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Energy-efficient windows (energy saving windows) are a boon for homes. Not only do they make homes more comfortable, but they also keep energy bills in check. This is made possible with the high-end insulation provided by these windows which ensures the heated or cooled air of your home does not escape. In summertime, it is essential to have energy-efficient windows in the entire home to meet energy-savings expectations. Even one leaky window or single-pane window would add to the energy bills as the appliances work more than needed to keep the home cooler than outside. As such, the thermal insulation provided by single pane windows cannot be compared to that of double pane windows.

Source: BPI Homeowner

How much money can be saved in the summertime? 

The Department of Energy states that it is possible to save $125 to $465 each year when older, single-pane windows are replaced with high Energy-Star rated windows. On average, installing Energy Star windows can result in savings of 12 percent on the utility bill in a year. While this percent is not impressive, the actual amount saved is still substantial – if you spend $2000 yearly, you will save $200 in a year. And this is achieved solely by installing Energy Star window. If you make up your mind to replace all single pane windows with double pane windows, it is possible to save up to 31% on the cooling costs.

Best energy-efficient windows

Be aware different types of windows provide unique benefits for your home. Choosing the right type of energy-efficient window for your home may increase the energy savings. Here are some of best energy saving windows and materials that you can choose from:

  • Double/Triple glazing 

Double-glazing or double pane windows have a gas filled space between panes to provide the required insulation. When another glazing is added, it becomes a triple-glazing window, which adds to the insulation benefits provided.

Source: Neuffer windows
  • Low-E windows

    These windows are 30%-40% more efficient than double-pane windows. They sport a metal coating between the panes of glass. The metal film ensures heat radiation does not pass through the window.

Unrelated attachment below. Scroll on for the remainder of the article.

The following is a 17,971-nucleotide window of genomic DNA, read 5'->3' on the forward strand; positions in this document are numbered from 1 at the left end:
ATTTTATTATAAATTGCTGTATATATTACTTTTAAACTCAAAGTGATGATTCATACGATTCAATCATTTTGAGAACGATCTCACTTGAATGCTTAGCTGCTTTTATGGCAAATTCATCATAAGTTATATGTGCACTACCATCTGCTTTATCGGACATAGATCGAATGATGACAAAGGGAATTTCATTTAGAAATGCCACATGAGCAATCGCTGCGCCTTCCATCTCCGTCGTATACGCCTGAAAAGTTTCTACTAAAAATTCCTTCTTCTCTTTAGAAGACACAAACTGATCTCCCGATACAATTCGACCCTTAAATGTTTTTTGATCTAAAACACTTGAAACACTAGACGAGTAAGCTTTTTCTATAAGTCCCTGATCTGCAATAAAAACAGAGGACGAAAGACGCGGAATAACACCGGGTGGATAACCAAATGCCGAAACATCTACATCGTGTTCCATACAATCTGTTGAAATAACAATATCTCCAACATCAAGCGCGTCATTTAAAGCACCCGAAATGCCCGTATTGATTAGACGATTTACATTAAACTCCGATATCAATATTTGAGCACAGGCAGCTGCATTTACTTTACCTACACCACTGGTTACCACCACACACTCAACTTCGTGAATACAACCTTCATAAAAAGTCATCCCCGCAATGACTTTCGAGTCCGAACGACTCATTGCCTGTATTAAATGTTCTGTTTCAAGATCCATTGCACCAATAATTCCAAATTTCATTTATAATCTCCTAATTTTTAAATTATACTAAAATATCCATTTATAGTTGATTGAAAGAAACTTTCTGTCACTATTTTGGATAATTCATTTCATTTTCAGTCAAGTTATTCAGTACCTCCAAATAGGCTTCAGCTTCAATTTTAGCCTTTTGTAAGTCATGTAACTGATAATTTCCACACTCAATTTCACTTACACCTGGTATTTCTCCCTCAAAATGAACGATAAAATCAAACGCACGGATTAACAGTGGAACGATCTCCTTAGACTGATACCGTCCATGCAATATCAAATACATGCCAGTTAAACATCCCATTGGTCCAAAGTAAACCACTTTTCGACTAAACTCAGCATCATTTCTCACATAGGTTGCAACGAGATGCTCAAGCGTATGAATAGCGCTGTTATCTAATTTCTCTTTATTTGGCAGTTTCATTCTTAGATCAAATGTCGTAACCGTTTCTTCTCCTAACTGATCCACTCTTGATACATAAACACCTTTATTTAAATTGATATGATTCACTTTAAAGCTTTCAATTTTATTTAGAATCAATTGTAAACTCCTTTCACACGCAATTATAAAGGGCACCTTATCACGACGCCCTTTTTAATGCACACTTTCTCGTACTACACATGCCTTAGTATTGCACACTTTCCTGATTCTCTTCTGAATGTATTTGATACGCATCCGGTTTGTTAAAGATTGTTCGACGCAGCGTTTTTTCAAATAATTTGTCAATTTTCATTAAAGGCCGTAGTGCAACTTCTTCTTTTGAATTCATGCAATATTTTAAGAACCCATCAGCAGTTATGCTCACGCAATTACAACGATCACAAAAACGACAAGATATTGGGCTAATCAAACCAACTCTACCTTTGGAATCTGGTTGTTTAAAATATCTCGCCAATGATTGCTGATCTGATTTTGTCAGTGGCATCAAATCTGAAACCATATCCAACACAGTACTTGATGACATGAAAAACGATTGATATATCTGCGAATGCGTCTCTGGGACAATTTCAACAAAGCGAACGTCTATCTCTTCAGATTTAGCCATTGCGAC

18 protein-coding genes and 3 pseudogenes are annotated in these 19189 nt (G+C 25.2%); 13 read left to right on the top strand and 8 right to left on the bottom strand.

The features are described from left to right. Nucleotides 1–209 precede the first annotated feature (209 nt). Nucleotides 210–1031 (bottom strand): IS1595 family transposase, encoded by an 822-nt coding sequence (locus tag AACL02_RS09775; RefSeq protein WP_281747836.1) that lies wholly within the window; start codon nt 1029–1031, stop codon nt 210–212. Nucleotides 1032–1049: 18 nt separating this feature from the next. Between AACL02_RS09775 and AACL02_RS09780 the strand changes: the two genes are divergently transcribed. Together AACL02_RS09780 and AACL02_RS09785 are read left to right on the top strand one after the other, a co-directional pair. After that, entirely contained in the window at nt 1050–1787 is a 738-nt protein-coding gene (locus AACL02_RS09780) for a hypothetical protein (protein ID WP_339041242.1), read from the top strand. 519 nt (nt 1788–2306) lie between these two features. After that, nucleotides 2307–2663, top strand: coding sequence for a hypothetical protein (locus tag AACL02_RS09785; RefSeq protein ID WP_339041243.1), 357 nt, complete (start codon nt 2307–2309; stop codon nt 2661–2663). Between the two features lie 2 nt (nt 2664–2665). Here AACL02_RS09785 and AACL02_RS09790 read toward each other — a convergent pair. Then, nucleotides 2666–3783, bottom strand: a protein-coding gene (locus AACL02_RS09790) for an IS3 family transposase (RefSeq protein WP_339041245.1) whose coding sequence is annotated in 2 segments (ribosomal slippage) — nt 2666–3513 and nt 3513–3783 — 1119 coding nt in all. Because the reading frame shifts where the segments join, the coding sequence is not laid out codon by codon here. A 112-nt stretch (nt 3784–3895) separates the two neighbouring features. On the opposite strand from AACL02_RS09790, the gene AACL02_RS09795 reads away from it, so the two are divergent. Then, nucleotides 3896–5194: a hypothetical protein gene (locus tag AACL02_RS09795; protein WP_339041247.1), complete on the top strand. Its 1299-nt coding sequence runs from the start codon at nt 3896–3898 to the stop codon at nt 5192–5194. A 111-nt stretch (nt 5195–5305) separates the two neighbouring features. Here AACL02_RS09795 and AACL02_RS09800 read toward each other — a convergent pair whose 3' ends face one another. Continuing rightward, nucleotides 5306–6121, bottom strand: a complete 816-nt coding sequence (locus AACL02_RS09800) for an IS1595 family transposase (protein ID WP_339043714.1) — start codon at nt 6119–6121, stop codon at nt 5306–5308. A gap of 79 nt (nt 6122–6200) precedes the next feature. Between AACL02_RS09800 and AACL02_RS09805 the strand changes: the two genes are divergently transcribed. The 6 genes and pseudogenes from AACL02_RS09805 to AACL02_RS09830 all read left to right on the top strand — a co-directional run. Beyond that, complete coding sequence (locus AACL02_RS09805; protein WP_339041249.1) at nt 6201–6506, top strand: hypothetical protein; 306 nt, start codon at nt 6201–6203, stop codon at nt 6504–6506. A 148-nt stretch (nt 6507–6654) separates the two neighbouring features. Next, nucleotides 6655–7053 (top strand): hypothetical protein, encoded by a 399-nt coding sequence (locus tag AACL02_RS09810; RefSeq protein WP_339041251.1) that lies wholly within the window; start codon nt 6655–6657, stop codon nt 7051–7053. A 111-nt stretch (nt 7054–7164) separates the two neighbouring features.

• Window design

    The design and operation of some windows make them more energy efficient. For instance, awning and casement windows are pressed against the frame when closed, providing less air leakage when compared to sliding windows.

  • Window frame

    The material from which a window is made contributes to its efficiency. For example, uPVC, fiberglass and wood frames are better insulators when compared to metal frames. In case you have already chosen metal frames, a thermal break can be installed within the frames to increase the insulation. Vinyl frames not only provide great insulation, but they are low maintenance, too! Have a look at what we have to offer for Vinyl windows. 

Source: Glass on Web

Energy-efficient windows cost

It won’t come as a surprise that the cost of energy-efficient windows varies, according to the windows’ efficiency. Typically, the cost for each energy-efficient window would be between $300 to $1000. Also, the location of the window will also affect the cost – a basement window would be more expensive than one in a bedroom. While the window in a bedroom may cost you between $300 to $600, the one in the basement may cost you up to $1000. Also, the size and type of window also alter the cost. For large windows, like egress windows, the cost can go up to $5000 per window.

Buy energy-efficient windows

We, at Window Liquidators, ship windows and doors across the entire US. Choose from the hundreds of options that we provide for energy-efficient windows. Make sure you choose a LowE/Argon/High-efficiency Glass Package from the options provided with the different window types to make your favorite window energy efficient.

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